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How to Do Sit-ups the Right Way

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How to Do Sit-ups the Right Way

Most gym-goers have over the years developed aggravating habits causing them more harm than good. A few trainers have generously agreed to share with us how to do Sit-ups the right way. The following are the techniques:

The air up there

Grounded sit-ups and crunches are fine, but I prefer doing ab exercises while hanging from a pull-up bar, because the simple act of raising your knees as high as you can towards the chin demands tremendous core strength and stability. (In a sit-up, the ground stabilizes you, but when you’re hanging in mid-air… nothing stabilizes you.) Hanging abdominal exercises recruit more stabilizer muscles, which equates to more of the results you want. Try adding a twist at the top to recruit the obliques, or just stick with the good ol’ toes-to-bar. Just remember: No swinging. —Ben Booker, Second Chance Fitness

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Flex those feet

Foot position might seem unrelated to getting an ab workout. It’s not. The abs are part of the anterior kinetic chain that runs up and down your body, which means that engaging the quads helps to activate the abs, too. Ankle dorsiflexion—the motion of your feet when you lift the balls of your feet off the ground—is the easiest way to accomplish that. For example, many people perform exercises like the Russian twist with their knees slightly bent and their feet extended naturally. Get the rest of that kinetic chain involved by flexing your feet and straightening your legs. —Devan Kline, Burn Boot Camp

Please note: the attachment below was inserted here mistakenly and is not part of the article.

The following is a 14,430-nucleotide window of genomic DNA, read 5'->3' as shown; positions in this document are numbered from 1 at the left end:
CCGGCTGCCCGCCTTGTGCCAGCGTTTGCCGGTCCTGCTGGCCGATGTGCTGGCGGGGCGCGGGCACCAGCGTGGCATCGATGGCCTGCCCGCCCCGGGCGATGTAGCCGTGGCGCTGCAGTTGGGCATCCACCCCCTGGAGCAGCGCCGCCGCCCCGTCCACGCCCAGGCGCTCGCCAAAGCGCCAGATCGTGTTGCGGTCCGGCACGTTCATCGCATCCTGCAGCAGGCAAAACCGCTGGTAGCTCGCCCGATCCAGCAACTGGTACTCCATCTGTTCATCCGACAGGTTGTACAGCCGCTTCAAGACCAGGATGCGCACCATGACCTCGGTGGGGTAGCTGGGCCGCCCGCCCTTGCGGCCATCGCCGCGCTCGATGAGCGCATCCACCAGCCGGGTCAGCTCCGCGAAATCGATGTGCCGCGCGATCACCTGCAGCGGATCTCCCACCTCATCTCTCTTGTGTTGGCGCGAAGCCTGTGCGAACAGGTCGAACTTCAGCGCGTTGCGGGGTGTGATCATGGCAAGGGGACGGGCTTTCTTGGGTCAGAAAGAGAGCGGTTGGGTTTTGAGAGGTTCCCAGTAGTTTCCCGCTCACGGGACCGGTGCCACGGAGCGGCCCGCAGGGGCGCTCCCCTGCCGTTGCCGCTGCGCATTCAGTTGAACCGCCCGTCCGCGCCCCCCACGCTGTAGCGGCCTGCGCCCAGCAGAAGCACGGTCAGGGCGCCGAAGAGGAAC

Momentum shift

Because people tend to do more reps of crunches than, say, bench press or squat, there’s a tendency to hurry through each set. When you do that, you’re going to start relying on momentum to propel your torso instead of using your abs. This is bad. Be sure you’re performing each rep in a slow, controlled manner. (Like you do with, say, bench press or squat.) Focus on bringing your ribs down towards your belly button at the top, and after each rep, pause and press your back firmly against the floor to prevent yourself from bouncing off of it. —Idalis Velazquez, IV Fitness

Everything is connected

Everyone wants to see results in the midsection, but too many gymgoers are straining to achieve that goal with standard crunches, which are one of the least effective exercises for eliciting change. Focus on sit-up varieties that require engagement of the full body, including the legs—decline bench crunches, straight-legged crunches, crunches using dumbbells, bicycle crunches, and the like. Trying to get a six-pack with crunches alone, where you’re just bobbing the torso up and down, is like trying to improve your car’s engine by replacing the hood. (Don’t try to improve your car’s engine by replacing the hood.) —Josh Cox, Anytime Fitness

Source: GQ.com

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